“They say great salespeople don’t sell,” Livingston writes. “Great salespeople simply provide useful information, value and likable experiences, making a decision an easy and obvious choice to say yes or no. A good salesperson wants you happy, knowing that even if they don’t win a transaction, you’ll remember the overall experience as a positive one, and be more inclined to work with said salesperson or company later in time … Similarly great content informs and/or entertains on a subject.”
So good content sells itself, and by extension reflects positively on the individual or organization responsible for producing it. Such is the basic principle of brand journalism and of content marketing more broadly. Strong content positions the content producer more favorably within the target market, whatever that market might be.
Which brings us back to the age-old question of how best to produce compelling content. How do we create work that people want to engage with while ensuring a quality that speaks positively of the person or brand associated with the piece?
When I look across the Brafton editorial operation, I see the world of content marketing and custom publishing in microcosm. Every day our content marketing strategists, producers and editors are working on content strategies designed to meet and advance our clients’ commercial objectives. Whether it be promoting website conversions, increasing traffic to the site or developing thought leadership within the client’s industry, we not only scope out how to achieve the goal but deliver the content to make it happen.
I have half an eye on Brafton’s publish funnel (the digital equivalent of the old printing press) as I write this column. Right now, our newsroom is delivering custom works to client sites on topics as diverse as data center cooling, the rise in Brent crude futures, the latest ding between Apple and Microsoft in the tablet wars and the Chicago Auto Show. We are delivering short news pieces, long-form articles, how-to’s, features pieces, videos, landing pages, infographics and interview-based works. This is custom publishing under the umbrella of content marketing in full bloom.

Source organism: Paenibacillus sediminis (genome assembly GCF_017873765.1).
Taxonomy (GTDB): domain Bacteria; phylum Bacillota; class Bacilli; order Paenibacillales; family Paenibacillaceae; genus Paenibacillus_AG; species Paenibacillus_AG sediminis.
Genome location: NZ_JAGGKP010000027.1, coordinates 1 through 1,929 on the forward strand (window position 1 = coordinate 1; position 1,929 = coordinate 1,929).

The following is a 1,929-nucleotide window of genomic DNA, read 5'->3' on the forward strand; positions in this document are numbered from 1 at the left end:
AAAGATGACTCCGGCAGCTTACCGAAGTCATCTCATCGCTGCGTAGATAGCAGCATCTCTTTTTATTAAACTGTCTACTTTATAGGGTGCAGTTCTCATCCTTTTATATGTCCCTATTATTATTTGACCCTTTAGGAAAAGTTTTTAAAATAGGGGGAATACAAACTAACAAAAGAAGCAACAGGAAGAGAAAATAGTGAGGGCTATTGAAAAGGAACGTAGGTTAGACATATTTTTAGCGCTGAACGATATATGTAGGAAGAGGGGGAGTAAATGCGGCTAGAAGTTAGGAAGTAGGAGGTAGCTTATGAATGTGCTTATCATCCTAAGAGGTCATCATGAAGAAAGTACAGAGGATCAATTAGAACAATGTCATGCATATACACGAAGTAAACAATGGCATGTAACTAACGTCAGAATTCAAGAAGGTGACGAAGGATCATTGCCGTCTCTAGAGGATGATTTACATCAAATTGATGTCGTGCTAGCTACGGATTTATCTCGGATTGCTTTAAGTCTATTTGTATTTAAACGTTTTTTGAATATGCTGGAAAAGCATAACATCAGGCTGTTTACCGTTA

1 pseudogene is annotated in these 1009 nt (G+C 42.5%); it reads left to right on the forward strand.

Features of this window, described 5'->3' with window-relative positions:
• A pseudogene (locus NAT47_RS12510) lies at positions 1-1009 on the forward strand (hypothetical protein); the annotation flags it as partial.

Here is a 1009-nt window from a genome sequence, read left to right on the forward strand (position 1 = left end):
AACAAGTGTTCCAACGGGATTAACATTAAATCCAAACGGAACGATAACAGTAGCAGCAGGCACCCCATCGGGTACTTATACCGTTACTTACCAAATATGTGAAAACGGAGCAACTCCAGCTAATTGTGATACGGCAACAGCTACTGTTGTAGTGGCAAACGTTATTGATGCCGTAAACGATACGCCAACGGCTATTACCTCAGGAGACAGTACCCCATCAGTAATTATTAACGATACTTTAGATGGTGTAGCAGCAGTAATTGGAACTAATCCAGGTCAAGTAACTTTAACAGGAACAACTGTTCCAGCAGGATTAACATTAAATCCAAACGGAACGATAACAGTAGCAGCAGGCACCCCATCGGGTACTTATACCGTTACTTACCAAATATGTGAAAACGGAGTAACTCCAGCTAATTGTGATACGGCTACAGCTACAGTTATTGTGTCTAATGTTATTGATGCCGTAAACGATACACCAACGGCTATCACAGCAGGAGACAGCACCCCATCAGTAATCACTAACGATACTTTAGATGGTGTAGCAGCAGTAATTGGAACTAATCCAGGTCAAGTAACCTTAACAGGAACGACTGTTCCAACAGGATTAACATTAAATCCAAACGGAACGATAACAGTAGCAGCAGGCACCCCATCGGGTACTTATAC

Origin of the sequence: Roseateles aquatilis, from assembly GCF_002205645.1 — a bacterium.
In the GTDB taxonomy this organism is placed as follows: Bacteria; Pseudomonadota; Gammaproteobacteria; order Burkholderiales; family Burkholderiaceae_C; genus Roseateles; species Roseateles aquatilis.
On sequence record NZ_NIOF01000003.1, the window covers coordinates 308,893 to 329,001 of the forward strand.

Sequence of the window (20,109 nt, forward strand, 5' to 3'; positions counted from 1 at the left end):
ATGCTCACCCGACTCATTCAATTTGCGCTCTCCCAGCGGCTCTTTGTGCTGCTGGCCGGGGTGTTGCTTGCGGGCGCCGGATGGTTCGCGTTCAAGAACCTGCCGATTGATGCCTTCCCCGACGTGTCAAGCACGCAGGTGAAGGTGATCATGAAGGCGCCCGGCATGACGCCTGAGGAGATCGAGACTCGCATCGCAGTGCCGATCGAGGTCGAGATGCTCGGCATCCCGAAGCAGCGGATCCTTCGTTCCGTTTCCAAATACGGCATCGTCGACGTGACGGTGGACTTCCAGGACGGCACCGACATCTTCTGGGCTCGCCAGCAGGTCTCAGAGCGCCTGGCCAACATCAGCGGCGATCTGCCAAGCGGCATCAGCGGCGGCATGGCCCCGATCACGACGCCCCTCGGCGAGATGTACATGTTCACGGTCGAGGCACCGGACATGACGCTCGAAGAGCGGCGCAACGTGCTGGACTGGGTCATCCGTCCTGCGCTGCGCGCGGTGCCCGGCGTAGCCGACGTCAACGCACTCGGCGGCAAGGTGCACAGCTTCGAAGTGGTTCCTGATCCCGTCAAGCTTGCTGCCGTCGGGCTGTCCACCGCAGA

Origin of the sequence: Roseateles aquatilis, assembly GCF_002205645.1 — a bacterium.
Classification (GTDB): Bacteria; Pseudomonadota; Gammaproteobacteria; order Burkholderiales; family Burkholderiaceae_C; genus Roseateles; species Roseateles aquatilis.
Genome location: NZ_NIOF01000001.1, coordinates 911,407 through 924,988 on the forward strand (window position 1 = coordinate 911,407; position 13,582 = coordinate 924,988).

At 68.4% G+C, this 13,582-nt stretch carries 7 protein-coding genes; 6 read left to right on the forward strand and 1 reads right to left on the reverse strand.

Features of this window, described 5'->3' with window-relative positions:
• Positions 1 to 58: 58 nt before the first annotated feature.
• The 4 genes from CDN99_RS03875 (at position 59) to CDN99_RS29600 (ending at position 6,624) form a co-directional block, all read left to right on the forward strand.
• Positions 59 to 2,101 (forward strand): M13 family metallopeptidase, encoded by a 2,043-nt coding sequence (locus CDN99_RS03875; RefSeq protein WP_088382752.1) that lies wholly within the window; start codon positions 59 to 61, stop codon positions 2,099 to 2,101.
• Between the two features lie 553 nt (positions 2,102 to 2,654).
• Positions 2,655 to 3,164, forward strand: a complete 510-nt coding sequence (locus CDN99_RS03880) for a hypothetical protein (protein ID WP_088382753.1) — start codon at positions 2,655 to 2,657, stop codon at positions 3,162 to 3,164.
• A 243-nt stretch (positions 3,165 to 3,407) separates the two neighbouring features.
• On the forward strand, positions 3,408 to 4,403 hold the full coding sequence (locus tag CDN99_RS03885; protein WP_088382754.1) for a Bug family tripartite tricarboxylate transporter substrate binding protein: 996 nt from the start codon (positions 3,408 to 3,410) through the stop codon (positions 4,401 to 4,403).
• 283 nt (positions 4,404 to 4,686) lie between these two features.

Connecting the Dots
So why does content marketing matter? In basic terms, it matters because it has always mattered. Content marketing is an extremely broad endeavor. Even a hard-news report on the latest stock price movements by the Wall Street Journal can be viewed within the context of content marketing. The WSJ – similar to the Financial Times or Bloomberg – has a business model based on attracting people with a material interest in the financial markets. By definition, producing a news report on share price movements is an editorial act that satisfies the WSJ’s commercial strategy and further cements the publication’s identity as a leading voice on market news. In short, it helps to drive the bottom line.
So why does content marketing matter? In basic terms, it matters because it has always mattered. Content marketing is an extremely broad endeavor.
Not that simply producing content into pre-defined silos and then hoping for the best – the “spray and pray” approach Odden alludes to in his comment – is sufficient. One of the big priorities for 2013 will be integrated content: Pieces must be aligned to support an extended and intuitive user experience. Too often online, links on the page provide only tenuous, surface-level connections to the work in hand.
Throughout this year, we will benefit from browsing our own published work as though we were a visitor to the site in question. Do we seamlessly find ourselves moving from one piece of content to the next, or does the experience feel truncated? At what point do we find ourselves in a content dead-zone with nowhere obvious to go? How long is it before we engage in the digital equivalent of putting the magazine down or switching channels?
Online content is light years ahead of where it was five or 10 years ago, and people are consuming more content now than at any time. As such, the challenge remains high for content producers and marketers in creating and coordinating content in increasingly smart ways that feel intuitive to consumers online. The future is bright for content marketing and production. And Shel Israel – among others – appears inclined to agree.